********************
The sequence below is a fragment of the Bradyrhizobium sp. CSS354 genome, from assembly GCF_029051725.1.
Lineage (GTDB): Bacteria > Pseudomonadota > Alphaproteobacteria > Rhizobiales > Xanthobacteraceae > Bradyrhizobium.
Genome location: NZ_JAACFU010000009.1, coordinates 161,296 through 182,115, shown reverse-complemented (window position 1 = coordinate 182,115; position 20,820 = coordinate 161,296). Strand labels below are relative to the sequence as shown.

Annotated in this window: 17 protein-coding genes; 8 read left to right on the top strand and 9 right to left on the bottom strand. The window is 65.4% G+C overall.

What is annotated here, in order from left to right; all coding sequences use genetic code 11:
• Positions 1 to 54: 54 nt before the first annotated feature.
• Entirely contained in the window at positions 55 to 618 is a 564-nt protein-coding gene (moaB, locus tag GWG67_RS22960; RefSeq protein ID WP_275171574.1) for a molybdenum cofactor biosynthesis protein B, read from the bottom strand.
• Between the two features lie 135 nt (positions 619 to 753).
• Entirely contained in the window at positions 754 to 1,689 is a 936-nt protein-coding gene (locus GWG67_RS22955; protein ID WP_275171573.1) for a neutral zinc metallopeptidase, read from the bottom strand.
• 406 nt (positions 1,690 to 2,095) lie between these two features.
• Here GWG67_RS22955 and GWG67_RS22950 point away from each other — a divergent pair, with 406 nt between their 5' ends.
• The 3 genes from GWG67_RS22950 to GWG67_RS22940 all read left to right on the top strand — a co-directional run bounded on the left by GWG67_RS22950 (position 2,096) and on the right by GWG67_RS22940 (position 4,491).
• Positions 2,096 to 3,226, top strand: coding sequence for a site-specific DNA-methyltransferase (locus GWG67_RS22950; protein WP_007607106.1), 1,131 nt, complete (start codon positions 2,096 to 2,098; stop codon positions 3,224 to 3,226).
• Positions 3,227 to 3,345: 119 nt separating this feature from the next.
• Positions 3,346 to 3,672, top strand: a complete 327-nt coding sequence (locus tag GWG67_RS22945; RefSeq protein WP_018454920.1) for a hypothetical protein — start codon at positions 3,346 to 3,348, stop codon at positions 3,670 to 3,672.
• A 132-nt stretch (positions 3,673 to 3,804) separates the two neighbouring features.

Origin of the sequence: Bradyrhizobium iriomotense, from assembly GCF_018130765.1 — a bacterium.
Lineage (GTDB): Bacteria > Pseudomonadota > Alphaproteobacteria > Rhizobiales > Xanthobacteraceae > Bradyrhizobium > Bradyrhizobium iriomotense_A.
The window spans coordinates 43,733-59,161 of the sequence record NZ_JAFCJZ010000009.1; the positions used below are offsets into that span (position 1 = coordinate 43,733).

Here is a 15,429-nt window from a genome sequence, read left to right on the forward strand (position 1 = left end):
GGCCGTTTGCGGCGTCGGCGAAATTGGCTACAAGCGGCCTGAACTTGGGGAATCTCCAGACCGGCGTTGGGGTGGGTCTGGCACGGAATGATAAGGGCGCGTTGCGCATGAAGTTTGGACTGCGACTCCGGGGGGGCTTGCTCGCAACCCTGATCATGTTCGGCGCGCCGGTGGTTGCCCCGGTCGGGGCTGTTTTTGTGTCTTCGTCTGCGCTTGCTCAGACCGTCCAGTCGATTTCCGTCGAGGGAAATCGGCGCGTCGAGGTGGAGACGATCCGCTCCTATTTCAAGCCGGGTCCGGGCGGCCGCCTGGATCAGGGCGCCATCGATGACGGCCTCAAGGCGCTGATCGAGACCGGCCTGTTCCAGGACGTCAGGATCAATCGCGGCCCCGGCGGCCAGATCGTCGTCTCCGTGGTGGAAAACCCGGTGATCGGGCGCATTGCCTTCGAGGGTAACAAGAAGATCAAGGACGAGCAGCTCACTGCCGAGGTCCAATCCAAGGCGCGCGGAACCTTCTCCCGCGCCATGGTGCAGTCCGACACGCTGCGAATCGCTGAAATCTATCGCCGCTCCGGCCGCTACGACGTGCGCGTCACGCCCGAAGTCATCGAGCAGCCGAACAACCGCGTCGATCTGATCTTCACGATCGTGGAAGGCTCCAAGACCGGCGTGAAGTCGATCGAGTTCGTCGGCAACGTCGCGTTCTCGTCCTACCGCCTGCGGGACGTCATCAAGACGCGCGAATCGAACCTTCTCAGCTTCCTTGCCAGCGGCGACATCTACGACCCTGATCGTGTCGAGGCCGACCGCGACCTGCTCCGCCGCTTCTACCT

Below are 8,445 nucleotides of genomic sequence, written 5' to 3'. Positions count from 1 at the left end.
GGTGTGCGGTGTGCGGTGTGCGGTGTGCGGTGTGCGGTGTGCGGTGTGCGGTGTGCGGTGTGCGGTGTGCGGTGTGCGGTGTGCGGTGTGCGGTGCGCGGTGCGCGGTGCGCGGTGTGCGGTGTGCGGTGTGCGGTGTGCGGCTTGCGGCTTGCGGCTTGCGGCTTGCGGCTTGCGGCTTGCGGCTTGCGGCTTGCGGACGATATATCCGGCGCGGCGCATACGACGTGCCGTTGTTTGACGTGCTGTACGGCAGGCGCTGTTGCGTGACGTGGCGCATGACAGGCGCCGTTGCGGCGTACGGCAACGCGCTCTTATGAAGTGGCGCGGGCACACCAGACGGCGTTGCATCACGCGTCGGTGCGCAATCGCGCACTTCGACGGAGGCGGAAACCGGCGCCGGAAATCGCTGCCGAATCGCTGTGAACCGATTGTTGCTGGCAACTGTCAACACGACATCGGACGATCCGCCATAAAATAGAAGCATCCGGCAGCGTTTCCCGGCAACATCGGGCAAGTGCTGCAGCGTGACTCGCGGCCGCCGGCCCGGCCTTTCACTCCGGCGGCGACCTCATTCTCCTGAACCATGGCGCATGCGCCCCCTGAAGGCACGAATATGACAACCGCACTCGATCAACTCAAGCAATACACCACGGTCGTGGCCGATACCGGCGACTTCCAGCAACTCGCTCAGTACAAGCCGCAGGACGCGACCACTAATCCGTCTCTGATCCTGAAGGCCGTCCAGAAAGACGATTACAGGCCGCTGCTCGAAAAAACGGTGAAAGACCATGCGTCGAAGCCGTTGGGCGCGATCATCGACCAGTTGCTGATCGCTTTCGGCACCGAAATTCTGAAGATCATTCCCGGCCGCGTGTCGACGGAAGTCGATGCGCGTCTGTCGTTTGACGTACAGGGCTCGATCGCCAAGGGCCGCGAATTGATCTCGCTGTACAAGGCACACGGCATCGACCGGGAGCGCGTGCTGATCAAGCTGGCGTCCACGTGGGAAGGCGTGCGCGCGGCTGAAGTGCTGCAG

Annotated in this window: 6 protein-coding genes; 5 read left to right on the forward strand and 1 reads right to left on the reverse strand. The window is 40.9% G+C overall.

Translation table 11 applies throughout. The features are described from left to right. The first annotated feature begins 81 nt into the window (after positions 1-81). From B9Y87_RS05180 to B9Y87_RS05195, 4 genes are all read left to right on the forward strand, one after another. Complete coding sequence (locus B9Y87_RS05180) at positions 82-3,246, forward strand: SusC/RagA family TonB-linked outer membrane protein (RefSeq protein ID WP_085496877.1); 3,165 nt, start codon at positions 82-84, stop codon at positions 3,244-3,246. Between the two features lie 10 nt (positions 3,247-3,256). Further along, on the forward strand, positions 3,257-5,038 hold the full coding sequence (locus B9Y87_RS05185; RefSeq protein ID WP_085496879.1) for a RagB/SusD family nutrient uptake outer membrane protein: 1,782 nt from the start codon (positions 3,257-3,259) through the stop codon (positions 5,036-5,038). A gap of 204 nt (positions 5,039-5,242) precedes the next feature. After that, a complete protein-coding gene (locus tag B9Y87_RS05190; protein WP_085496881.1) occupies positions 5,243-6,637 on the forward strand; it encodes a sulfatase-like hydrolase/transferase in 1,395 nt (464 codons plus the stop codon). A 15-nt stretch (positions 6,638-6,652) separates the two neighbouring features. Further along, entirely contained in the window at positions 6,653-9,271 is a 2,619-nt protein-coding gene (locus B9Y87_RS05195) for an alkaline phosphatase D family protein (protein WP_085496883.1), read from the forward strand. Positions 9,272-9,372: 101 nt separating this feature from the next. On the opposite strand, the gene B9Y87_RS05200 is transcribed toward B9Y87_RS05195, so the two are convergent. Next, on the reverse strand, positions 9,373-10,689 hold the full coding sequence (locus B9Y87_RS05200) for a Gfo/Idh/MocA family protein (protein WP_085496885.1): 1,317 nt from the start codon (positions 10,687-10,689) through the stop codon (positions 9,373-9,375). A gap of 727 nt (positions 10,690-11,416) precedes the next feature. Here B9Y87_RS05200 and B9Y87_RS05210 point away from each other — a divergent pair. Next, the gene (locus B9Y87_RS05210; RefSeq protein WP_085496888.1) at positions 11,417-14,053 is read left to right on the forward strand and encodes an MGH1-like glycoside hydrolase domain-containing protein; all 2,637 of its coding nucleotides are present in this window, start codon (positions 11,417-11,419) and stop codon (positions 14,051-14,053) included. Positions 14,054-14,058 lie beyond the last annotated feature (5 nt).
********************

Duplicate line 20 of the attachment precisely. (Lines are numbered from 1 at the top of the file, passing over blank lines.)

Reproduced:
Here is a 15,429-nt window from a genome sequence, read left to right on the forward strand (position 1 = left end):